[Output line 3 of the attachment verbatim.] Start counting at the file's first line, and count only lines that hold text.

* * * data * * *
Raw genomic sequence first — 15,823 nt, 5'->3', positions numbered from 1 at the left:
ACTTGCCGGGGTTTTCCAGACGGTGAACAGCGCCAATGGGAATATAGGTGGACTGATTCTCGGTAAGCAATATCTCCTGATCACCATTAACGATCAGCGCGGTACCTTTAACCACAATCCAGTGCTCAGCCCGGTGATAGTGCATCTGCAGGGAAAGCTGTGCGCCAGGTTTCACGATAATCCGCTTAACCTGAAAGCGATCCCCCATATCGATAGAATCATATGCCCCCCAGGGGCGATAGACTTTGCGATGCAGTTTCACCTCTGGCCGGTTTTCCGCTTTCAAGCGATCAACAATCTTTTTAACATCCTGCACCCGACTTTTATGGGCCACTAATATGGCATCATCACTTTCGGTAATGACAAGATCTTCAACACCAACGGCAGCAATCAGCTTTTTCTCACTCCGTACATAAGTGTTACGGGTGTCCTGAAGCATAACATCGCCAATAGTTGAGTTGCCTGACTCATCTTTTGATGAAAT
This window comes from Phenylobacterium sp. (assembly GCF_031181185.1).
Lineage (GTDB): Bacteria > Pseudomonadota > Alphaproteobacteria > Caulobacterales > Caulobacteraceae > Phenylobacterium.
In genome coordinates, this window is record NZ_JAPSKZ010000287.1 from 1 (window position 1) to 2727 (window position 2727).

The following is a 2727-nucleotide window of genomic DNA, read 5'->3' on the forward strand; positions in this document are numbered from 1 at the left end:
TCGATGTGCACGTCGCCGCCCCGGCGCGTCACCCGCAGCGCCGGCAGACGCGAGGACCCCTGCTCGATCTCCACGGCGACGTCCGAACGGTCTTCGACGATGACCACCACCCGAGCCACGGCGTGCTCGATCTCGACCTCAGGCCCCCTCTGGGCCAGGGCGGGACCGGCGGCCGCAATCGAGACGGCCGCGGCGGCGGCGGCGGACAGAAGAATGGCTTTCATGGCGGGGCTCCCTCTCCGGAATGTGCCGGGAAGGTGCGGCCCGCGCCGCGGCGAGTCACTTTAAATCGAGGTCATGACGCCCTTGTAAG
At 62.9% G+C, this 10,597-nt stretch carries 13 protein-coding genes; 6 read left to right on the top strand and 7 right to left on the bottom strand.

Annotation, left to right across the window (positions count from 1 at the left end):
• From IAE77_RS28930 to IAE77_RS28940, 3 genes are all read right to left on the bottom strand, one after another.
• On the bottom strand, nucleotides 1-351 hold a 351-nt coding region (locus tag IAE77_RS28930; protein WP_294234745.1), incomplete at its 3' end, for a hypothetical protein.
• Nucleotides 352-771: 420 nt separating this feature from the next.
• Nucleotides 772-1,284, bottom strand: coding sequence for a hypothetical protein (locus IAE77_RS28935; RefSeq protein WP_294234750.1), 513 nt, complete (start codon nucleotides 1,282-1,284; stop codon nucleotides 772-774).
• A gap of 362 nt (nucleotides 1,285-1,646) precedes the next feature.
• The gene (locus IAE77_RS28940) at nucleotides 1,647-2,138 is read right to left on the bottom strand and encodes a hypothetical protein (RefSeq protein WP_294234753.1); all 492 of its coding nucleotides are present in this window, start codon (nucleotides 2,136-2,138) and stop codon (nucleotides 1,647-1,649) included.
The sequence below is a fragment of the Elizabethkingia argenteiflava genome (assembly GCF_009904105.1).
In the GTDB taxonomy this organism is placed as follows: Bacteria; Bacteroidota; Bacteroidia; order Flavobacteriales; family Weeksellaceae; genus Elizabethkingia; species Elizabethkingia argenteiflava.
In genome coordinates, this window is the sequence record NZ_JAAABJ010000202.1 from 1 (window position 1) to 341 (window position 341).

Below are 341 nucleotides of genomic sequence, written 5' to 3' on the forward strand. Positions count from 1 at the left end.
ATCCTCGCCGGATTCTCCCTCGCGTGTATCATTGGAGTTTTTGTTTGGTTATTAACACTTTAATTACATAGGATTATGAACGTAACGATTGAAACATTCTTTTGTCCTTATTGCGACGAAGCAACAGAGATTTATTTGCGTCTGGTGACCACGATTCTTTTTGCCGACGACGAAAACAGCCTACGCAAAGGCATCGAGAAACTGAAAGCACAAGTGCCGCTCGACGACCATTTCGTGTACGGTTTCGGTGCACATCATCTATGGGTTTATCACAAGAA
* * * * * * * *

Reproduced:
This window comes from Phenylobacterium sp. (assembly GCF_031181185.1).